Apart from a weight limit sign, there are few hints the Golden Lane bridge is among the worst in El Paso County. It's a short, narrow stretch of pockmarked pavement near 31st Street and north of U.S. Highway 24. It crosses Fountain Creek to a tiny enclave of county land in western Colorado Springs.
Just by looking, it's tough to tell that a severe flood or an oversized truck could bring its demise.
The bright side is that this bridge and another out east are so bad that the state has agreed to pay 80 percent of the cost to replace them. For Golden Lane, that means a new $600,000 bridge could cost about $120,000.
The darker reality is that matching funds still require something from local government. As county leaders look at how to trim nearly $9 million more from a 2008 budget that's already seen serious pruning, department managers are looking at possibly having to say, "Thanks, but no thanks."
Transportation director John McCarty says his department is stretched keeping roads plowed and maintained; there is little extra to fund bridge projects even when matching funds must be used in three or four years.
"If we put it off too long, we could lose the money," he says.
The projected shortfall has numerous sources. First are economic factors: Fewer people are buying houses, so recording fees collected at the clerk's office are down nearly 17 percent. And since people are generally buying less stuff, sales-tax collections are more than 1 percent below projections.
Rising gas prices are taking a toll, and the county has been seeing a string of large medical claims from employees and families. Since the county is self-insured, medical claims directly impact the budget. (County officials say they still save millions by being self-insured instead of paying for private health insurance.)
The net result is a projected $8.8 million shortfall that has raised the specter of commissioners selling county park lands to make ends meet.
Dozens show up at a special budget session Tuesday to speak against the park-sale idea, and the commissioners seem to agree: Selling that land is a last resort most hope to avoid.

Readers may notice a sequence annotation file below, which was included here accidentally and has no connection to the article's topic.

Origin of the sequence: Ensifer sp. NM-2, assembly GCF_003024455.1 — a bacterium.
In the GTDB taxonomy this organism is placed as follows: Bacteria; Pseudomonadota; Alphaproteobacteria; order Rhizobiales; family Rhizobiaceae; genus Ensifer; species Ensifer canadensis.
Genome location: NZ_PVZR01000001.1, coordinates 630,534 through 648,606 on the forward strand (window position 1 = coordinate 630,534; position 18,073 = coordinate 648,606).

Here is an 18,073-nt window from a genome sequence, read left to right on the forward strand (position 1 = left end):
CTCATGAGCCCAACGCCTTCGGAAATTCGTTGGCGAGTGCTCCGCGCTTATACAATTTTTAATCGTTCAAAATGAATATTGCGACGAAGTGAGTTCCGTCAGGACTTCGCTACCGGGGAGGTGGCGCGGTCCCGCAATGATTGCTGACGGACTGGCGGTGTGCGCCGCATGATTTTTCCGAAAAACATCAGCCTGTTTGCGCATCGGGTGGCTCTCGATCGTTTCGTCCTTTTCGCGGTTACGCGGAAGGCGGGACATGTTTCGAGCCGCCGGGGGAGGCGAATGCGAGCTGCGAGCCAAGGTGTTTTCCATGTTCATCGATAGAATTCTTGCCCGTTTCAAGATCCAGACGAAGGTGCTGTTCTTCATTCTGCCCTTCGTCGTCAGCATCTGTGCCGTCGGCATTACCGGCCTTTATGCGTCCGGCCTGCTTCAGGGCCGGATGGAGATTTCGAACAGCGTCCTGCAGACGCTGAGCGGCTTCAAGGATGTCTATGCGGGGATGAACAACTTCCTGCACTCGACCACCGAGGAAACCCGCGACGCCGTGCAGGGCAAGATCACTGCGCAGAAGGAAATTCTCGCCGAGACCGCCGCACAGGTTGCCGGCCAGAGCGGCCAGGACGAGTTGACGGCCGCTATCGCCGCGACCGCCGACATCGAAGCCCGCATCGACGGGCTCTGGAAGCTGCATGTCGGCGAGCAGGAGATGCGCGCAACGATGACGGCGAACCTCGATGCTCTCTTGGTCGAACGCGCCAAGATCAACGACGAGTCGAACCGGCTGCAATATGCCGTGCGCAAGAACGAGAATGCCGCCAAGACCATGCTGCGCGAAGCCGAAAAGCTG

Other options also appear dismal. Several judges speak against cutting the department that supervises suspected criminals released from jail on recognizance bonds.
Commissioners plan to start deciding cuts after their regular meeting Thursday. Other options include taking loans against the value of county-owned buildings, shifting funds and reserves or even making cuts to the Department of Human Services, which could mean forfeiting tens of millions in federal and state funding (and breaking the law, likely pushing this idea from the table).
Families involved in 4-H through Colorado State University Extension showed up in droves to save their program last fall when it went on the chopping block. They succeeded, to an extent; county funding was halved so the program could still operate with federal and state funds.
The 4-H presence Tuesday is smaller, though no less passionate, as commissioners look at cutting the program's last $73,000.
Joel Plath, CSU Extension's southern regional director, sits quietly in the audience. In his region, Plath says, Lake County (Leadville) is the only one with no extension office. El Paso County's office will close without county involvement, he says.
Earlier, he spoke sadly about the effects of ending gardening programs for adults and 4-H programs in which kids also learn about leadership, public speaking and "life-long skills."
Said Plath, "I would argue we need a lot more of that."
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